But enrollment managers are often effectively ordered to squeeze more money out of poor students—"to nickel and dime these families making $48,000 a year," as Zucker puts it. Their continued employment depends on meeting specific goals. "You're only as good as your last fall's enrollment," Kalsbeek says. "You're wanting people to take this grand, principled, big-picture perspective on their work, but holy shit, you miss your target and you're gone."
The enrollment managers I spoke with weren't blind to where this was all heading, and the populations they were leaving behind—North Jersey's blue-collar families, Alabama's blacks and rural poor—were very much on their minds. Roger Thompson's university isn't yet so selective that he has to cut off poor but able students—and, he told me, "I don't really want to get there. I still want that kid from Jackson, Alabama. His father's a truck driver making seventeen grand a year, and no one's graduated from high school in the family, and the kid's got a twenty-four, or let's say a twenty, ACT. I want that kid to have a chance."
Only the most ruthless single-mindedly pursue profits or prestige at the expense of low-income and minority students. "It's really up to the institutions," Heffron says. "Many schools will tell us, Even though we can get fewer needy students to come, that's not what we're going to do. We're not cutting everyone until they squeak." Many schools mix the merit and need-based approaches, using the techniques simply to guarantee that they have enough students and revenue to stay afloat. And although competition increasingly threatens a university's principles, the most innovative work in the profession comes from enrollment managers who attempt to align market with mission.
David Kalsbeek, for instance, has an impressive record: DePaul is now the largest Catholic and the eighth largest private school in the country, and it's home to a top-ranked M.B.A. program. But those successes, built by Kalsbeek's formidable corporate tools and overseen from his corner office high above downtown Chicago (his 175-person division resembles a small consulting firm), allow the Vincentians to underwrite the school's commitment to educating poor first-generation Chicago students, rather than scrambling up the U.S. News rankings.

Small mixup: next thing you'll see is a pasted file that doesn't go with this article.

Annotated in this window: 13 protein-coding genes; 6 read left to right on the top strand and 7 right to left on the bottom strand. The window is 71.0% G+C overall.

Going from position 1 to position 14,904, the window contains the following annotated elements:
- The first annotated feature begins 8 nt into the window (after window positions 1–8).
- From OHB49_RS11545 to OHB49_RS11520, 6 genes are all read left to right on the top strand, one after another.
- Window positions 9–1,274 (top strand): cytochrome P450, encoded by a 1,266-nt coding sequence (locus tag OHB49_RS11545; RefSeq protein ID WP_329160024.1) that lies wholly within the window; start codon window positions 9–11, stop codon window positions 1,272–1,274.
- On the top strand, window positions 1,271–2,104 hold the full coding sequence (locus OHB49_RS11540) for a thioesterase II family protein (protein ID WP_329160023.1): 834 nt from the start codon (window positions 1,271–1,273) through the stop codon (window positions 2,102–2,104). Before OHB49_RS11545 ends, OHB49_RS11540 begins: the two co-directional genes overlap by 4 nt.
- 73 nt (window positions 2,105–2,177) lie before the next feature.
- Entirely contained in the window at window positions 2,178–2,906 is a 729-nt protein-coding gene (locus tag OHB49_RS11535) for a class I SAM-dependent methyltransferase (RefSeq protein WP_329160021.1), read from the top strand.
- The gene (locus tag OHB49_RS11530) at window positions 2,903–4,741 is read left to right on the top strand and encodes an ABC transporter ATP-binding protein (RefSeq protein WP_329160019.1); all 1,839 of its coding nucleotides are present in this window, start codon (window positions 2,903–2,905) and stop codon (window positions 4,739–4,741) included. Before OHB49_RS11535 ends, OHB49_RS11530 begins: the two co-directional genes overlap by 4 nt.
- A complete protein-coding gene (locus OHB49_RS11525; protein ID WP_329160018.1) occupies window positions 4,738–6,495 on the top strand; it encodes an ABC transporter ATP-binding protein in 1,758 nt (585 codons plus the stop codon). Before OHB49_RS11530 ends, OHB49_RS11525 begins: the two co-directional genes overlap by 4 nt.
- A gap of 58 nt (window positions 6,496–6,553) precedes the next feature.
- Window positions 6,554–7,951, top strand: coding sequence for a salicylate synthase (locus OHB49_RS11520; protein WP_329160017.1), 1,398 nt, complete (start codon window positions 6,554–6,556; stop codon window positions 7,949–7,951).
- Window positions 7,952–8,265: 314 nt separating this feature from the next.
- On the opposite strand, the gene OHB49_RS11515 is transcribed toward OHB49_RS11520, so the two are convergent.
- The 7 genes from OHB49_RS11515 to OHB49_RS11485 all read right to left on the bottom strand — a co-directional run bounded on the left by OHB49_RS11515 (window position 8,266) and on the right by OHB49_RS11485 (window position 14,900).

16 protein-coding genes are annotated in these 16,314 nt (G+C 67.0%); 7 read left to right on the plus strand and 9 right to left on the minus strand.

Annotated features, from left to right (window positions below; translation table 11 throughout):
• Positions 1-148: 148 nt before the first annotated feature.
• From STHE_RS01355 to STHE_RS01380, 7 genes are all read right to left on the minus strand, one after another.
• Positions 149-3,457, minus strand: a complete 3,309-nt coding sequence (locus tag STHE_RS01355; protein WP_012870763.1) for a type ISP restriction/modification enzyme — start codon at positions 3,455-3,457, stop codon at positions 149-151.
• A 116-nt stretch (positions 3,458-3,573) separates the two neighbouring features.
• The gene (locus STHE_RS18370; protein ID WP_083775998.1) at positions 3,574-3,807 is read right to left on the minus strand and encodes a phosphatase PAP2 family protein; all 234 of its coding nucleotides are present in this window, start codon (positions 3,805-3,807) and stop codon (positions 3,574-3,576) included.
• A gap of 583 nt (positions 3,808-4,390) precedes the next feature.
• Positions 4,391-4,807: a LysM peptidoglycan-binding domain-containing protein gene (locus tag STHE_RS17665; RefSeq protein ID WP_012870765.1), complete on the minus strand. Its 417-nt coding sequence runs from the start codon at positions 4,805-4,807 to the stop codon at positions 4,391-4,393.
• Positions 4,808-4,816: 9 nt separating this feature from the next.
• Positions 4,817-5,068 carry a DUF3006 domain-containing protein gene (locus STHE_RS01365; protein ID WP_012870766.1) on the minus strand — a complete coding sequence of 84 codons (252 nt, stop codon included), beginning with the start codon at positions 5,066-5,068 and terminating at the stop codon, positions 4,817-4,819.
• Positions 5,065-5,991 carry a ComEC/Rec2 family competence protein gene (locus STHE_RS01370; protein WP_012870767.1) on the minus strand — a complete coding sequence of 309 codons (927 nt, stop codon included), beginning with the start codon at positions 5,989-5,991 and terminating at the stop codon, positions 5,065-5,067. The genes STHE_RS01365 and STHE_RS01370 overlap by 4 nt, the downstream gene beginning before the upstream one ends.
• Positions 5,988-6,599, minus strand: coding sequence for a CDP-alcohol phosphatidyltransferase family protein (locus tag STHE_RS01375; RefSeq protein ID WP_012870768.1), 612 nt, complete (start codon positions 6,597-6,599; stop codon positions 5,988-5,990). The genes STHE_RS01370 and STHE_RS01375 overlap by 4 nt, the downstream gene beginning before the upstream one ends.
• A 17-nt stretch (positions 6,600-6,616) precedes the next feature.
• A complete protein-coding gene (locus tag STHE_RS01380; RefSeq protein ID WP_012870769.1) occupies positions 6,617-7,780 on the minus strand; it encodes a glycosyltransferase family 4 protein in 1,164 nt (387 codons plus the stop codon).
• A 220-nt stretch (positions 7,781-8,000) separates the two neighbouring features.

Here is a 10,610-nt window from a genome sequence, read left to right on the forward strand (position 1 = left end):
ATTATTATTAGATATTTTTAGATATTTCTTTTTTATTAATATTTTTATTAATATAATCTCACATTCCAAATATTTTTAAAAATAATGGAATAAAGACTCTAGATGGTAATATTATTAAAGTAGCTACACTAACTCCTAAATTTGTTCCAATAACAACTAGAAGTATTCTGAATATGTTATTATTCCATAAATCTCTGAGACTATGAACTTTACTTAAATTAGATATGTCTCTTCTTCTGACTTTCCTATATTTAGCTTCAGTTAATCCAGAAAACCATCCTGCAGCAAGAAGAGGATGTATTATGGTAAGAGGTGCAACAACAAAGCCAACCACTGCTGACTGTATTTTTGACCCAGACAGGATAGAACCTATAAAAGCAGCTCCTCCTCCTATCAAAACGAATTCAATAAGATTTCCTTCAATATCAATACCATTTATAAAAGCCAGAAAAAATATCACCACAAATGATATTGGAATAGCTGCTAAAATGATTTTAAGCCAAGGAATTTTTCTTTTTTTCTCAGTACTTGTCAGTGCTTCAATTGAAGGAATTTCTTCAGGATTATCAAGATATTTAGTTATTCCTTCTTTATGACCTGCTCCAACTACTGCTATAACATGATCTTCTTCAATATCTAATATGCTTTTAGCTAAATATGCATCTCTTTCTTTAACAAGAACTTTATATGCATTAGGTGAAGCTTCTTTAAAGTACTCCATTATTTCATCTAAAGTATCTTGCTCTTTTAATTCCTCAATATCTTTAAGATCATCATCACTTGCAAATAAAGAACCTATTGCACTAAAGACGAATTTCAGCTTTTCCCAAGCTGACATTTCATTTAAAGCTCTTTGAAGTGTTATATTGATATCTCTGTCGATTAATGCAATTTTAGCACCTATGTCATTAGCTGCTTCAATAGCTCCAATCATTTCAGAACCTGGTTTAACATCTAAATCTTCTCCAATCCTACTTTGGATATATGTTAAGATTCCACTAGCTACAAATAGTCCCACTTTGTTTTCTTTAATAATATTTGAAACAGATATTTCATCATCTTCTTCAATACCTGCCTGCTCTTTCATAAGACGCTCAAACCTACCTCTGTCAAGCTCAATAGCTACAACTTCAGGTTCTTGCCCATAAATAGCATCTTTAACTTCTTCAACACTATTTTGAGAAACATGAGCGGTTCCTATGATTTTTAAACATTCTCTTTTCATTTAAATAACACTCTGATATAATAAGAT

"No margin, no mission" is the watchword at DePaul. By expanding its profitable professional programs and slowly improving its faculty, campus, and marketing to attract more students, especially full-pays, the school has brought in enough revenue to enroll more low-income students. As a result, 26 percent of undergraduates have family incomes below $36,000, and 38 percent are the first in their families to attend college.
Tally Hart, a veteran advocate of need-based aid at the national level, is another enrollment manager who has found that the demands of ethics and the marketplace can pull in the same direction. When she joined the enrollment-management team at Ohio State University, she says, "My friends thought I just checked my morals at the border. I honestly don't think that many people thought about how enrollment management might be used for optimization of other things, like needy students." OSU was one of the first public schools to adopt the financial-aid leveraging (Hart prefers "management") techniques developed for private schools, but it retooled them to improve economic diversity and academic quality, not just revenue. Even merit aid can make college more accessible to the poor, if the additional revenue it generates is funneled back into need-based aid. When I asked which tradeoffs she faced, Hart replied, "None." Precise recruiting lets her find students who will increase socioeconomic diversity and academic quality, and also bring extra revenue in the form of state grants for low-income students. With those additional funds (which vary enormously from state to state) low-income students can actually bring more net revenue than their richer peers.